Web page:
I got the impression that he is a man, from "wife's death". It was a slip when I said "she."

And I actually do like the line when he is broken or ripped out of his dark meditation, but maybe jumping into the dialogue would be better.

Here is a suggestion, however: After the last line "...darkness and never return." you could jump into the dialogue, as you were just saying: "Masanto, you must come!" Ibrill cried from outside, ripping me out of my dark meditation.

And then go into the door slamming open, or the door flying open, and he tumbles inside. It's a thought, anyway. x]

Posts: 193 | Registered: Oct 2011  |  IP: Logged | Report this post to a Moderator
History
Member
Member # 9213

 - posted      Profile for History   Email History         Edit/Delete Post   Reply With Quote 
Hi, Merilyn.
Just my humble opinion.
I like the character building and the "interruption" that launches the action.
However, I find the first sentence too much of an info dump. Perhaps keep it simple: man, sword, despair, dark road. You can keep the cause of his despair a mystery, an internal conflict hook, to draw the reader in along with the external conflict of the theft of the Key (and the sense that the protagonist is someone of power/strength who can offer aid). Later, add the knowledge (indirectly) of his wife's death and how this now impacts his POV and behavior. By "indirectly", I mean I don't wish the protagonist to outright tell me he suffers "despair and loneliness" but to have me realize this from evidence of his grief. I see parallels to Michael Moorcock's Elric and Cymoril (his lost love, unwittingly killed by his own hand and the sword Stormbringer).


I stared at the unsheathed sword before me but did not see it. In my mind I saw the ebony expanse of the Black Road, stretching away into infinity. Each day, a longing grew in me to plunge into that darkness and never return.

“Masanto, you must come!” the voice of my brother-in-law, Ibrill, ripped me out of my dark meditation. The little scholar tumbled to his knees in front of me. “They’ve taken it. They’ve stolen The Key of Derzahla-Nar from the Library. You must help us.”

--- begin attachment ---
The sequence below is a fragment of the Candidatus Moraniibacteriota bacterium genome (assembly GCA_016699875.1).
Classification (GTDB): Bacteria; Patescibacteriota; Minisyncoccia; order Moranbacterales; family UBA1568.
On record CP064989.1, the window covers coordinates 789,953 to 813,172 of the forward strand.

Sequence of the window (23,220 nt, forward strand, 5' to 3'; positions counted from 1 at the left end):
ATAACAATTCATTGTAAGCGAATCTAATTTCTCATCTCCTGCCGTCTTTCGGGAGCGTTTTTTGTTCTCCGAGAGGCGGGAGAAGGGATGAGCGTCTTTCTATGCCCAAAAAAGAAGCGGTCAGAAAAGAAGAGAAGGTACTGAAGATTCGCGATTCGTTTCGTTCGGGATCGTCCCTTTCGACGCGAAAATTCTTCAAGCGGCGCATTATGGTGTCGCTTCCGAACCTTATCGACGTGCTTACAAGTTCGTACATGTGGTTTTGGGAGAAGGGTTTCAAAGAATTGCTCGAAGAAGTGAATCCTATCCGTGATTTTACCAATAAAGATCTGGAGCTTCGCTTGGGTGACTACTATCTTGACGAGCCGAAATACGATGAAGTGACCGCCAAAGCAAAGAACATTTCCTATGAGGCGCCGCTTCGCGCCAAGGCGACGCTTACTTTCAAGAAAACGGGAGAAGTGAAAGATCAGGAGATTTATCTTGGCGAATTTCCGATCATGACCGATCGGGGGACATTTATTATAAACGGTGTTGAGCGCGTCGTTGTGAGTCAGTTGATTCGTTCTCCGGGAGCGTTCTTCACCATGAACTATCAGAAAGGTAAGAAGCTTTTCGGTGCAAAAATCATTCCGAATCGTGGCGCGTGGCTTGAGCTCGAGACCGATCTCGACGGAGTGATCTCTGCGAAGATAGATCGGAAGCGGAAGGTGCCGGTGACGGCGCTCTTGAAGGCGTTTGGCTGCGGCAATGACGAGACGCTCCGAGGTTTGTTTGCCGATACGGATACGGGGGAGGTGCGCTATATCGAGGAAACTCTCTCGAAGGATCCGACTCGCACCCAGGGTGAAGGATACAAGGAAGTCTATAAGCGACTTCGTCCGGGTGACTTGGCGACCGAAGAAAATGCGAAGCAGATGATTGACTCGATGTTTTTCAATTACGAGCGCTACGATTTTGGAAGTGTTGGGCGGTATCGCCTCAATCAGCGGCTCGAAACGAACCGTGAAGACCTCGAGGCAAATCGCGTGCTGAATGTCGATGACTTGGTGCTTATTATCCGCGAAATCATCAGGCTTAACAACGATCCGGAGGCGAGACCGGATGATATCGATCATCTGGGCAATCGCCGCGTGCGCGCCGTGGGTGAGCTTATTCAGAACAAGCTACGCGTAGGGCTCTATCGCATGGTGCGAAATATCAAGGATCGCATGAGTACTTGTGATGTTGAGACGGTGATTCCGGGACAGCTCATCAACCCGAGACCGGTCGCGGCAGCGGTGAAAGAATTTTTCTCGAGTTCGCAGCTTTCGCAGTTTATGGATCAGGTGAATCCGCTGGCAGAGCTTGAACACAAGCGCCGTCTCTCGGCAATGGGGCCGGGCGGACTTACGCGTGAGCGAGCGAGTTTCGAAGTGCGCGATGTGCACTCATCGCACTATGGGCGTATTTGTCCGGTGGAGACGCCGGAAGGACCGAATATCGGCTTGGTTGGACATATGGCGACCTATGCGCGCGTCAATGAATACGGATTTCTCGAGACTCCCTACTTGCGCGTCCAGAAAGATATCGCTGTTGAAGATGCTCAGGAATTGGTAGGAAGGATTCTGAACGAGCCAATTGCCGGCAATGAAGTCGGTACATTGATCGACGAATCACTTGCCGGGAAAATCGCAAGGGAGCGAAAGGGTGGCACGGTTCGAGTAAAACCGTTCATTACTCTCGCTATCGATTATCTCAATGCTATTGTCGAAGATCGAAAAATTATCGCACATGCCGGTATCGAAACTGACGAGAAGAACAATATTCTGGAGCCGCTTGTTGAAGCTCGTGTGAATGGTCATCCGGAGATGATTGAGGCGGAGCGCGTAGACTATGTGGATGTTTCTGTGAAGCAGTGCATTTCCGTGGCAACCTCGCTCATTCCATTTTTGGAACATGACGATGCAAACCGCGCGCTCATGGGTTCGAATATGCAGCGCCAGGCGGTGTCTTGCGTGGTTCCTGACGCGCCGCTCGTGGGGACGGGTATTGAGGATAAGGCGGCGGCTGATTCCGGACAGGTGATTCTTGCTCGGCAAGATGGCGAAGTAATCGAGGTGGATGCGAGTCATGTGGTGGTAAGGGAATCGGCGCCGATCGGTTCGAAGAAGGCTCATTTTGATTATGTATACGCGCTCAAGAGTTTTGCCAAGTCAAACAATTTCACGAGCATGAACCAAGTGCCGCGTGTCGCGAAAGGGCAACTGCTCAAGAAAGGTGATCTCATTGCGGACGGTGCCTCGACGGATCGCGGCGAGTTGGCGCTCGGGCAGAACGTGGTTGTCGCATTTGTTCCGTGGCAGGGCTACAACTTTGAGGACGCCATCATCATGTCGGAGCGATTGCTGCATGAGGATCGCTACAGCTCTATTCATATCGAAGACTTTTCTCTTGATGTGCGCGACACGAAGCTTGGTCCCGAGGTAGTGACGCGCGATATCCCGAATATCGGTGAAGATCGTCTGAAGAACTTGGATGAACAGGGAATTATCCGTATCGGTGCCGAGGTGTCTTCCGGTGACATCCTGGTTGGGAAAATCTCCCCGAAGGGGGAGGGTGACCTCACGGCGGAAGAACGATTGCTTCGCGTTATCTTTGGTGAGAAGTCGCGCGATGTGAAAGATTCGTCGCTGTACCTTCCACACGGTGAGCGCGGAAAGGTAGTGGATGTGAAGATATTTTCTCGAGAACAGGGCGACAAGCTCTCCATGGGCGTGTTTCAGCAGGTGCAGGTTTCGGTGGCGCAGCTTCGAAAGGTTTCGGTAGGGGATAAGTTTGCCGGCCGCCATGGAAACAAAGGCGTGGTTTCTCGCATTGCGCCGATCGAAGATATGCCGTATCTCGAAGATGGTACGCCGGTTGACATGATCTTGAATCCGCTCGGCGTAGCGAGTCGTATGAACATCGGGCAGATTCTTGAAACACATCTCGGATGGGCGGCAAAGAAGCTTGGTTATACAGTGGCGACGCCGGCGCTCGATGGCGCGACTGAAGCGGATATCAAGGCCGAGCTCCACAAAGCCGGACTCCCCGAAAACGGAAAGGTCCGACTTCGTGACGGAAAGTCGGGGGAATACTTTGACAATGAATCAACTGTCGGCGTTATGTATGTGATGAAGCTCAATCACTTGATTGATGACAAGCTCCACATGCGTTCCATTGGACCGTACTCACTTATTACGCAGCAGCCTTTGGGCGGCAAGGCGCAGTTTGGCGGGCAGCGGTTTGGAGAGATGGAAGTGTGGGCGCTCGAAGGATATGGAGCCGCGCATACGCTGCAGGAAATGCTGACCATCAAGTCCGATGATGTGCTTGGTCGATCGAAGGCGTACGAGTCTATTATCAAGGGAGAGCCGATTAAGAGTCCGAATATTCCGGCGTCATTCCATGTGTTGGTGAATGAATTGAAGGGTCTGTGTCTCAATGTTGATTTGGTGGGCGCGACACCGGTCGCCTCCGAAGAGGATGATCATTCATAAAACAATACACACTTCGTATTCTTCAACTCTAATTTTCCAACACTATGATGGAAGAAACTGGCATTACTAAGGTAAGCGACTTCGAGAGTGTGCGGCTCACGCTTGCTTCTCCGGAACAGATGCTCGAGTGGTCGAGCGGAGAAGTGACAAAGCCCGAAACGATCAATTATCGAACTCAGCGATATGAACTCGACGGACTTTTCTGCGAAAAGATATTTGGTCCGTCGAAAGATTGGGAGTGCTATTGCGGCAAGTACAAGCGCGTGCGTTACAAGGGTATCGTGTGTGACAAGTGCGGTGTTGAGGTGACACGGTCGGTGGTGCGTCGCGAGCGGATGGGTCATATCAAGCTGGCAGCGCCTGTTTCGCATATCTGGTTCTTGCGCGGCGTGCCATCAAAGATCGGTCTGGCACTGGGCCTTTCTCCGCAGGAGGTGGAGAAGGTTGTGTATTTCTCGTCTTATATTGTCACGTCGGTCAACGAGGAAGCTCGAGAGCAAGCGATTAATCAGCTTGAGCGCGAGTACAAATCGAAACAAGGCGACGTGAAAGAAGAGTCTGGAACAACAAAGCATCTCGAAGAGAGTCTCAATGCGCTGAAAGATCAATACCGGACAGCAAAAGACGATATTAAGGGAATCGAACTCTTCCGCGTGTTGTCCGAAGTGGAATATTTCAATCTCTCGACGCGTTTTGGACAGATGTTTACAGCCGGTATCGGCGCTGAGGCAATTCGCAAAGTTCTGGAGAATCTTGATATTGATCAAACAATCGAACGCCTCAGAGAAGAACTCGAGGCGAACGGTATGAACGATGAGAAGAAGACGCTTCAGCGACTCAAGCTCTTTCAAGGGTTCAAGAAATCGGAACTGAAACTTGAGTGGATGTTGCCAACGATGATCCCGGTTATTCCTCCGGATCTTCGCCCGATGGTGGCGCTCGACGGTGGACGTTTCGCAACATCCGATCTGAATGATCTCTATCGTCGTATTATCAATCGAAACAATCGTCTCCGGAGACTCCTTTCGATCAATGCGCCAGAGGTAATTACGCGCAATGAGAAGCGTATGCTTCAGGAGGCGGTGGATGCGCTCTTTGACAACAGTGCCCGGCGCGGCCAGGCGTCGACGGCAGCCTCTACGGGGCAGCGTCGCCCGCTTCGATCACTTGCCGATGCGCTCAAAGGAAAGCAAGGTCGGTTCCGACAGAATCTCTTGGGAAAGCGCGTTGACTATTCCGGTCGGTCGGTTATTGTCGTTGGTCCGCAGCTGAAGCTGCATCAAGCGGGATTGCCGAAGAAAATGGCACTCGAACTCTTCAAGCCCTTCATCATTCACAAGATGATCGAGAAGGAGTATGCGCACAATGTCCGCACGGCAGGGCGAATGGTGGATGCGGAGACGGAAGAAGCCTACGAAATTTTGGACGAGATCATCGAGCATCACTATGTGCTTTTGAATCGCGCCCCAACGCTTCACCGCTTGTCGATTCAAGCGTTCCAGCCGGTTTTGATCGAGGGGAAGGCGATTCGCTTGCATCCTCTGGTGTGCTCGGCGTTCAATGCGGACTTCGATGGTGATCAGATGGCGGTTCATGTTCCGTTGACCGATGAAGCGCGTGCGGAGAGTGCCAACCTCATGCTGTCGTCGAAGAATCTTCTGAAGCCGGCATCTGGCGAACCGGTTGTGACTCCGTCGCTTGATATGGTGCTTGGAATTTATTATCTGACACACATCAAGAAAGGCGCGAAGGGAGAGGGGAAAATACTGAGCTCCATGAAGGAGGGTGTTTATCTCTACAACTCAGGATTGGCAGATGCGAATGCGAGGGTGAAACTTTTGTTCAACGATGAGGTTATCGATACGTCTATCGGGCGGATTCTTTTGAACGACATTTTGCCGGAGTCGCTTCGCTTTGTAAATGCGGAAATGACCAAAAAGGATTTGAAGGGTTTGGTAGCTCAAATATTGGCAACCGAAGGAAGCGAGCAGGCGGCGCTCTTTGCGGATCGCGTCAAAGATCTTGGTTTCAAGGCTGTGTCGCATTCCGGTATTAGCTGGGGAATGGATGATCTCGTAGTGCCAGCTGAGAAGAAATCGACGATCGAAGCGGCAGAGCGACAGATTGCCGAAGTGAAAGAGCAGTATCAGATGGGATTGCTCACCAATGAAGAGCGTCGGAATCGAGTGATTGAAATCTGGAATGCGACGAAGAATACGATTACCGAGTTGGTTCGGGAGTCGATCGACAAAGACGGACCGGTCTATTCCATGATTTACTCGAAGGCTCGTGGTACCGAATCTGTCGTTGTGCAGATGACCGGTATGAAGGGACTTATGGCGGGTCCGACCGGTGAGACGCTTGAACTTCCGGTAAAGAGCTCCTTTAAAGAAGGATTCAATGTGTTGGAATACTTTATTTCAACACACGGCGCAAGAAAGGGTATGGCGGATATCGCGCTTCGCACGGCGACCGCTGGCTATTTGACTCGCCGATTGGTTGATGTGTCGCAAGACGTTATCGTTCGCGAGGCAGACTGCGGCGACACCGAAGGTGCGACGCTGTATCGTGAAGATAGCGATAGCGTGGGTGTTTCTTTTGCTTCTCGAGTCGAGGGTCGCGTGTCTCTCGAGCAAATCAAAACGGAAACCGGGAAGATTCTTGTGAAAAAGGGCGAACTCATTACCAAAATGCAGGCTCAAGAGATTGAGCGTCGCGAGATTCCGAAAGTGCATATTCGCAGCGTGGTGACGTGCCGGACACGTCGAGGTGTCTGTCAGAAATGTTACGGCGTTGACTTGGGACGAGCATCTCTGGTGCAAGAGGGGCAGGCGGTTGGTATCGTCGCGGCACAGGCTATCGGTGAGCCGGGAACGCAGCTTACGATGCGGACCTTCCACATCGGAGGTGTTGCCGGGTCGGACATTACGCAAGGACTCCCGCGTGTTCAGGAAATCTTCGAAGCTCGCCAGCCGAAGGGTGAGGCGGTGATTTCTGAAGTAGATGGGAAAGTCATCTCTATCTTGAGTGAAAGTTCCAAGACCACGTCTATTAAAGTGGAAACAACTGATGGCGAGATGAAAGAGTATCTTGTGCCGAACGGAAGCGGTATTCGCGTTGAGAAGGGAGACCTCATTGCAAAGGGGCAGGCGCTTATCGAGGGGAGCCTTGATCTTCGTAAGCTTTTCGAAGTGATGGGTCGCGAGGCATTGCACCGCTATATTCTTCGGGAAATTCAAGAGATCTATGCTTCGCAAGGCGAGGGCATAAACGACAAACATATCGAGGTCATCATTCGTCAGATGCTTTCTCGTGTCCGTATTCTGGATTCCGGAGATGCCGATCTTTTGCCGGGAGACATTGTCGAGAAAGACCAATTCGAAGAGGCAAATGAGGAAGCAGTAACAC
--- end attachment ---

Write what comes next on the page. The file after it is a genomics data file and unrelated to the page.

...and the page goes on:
Respectfully,
Dr. Bob

Posts: 1415 | Registered: Aug 2010  |  IP: Logged | Report this post to a Moderator
Merlion-Emrys
Member
Member # 7912

 - posted      Profile for Merlion-Emrys   Email Merlion-Emrys         Edit/Delete Post   Reply With Quote 
Hmm...interesting thoughts, esteemed Dr. Bob. I've been going, so far, with the standpoint that Masanto's grief is so total that it, and it's cause, are more or less continuously in his mind. That being said, I realize that I do, sometimes, end up over doing it when I try to emphasize something, so it's a thing I'll certainly keep in mind.


quote:
y "indirectly", I mean I don't wish the protagonist to outright tell me he suffers "despair and loneliness" but to have me realize this from evidence of his grief.
This is an interesting subject about which I have many a discussion. Some people, it seems, want the thoughts and emotions of a character made crystal clear-stated in no uncertain terms. Others prefer the "indirect" route you speak of. So its a situation where I feel I'm unavoidably going to let some readers down, however I do it.

That being said, I actually intended the line you omit in your example as "evidence of his grief." Essentially, his perception of the Black Road (which contains within it both despair and peace) is shifting as a result of his grief and depression. However I realize that to many readers, that may not be clear.

Thanks for sharing your thoughts...I'm interested to see if this becomes a recurring thought from readers.

Posts: 2626 | Registered: Apr 2008  |  IP: Logged | Report this post to a Moderator
Meredith
Member
Member # 8368

 - posted      Profile for Meredith   Email Meredith         Edit/Delete Post   Reply With Quote 
I don't comment on first thirteens because they're not my strong point.

But send it on when it's ready.

Posts: 3899 | Registered: Dec 2008  |  IP: Logged | Report this post to a Moderator
philocinemas
Member
Member # 8108

 - posted      Profile for philocinemas   Email philocinemas         Edit/Delete Post   Reply With Quote 
Overall, I like what you have written and I would continue reading. However, I do see a few potential problems, and they mostly surround the first sentence:
quote:
Kneeling within the small house I’d inhabited since my wife’s death, I stared at the unsheathed sword before me but did not see it.
By putting the participle phrase first, you have given it greater emphasis and weight in the opening sentence than the fact that he has unsheathed his sword. I am not certain if this was intentional, but at the same time, it is not clear why he has drawn his sword - is he making a vow? Also, the way it is worded, I initially thought the sword was invisible, but after a second read, I realized he was looking past it.

The other thing I see is that he is still kneeling and holding his sword when the scholar comes in and falls to Masanto's knees. I'm not saying you have him stand and put his sword back, but you could show that he is kneeling and standing in one movement (if that is what it is).

The other thing I see is more technical:
quote:
“Masanto, you must come!” the voice of my brother-in-law, Ibrill, ripped me out of my dark meditation just as the door flew open.
Since you are not giving an attribution, you should capitalize the word following "...come!" The voice... This part seems a little wordy to me, but that is more a matter of personal taste.

Edited to add: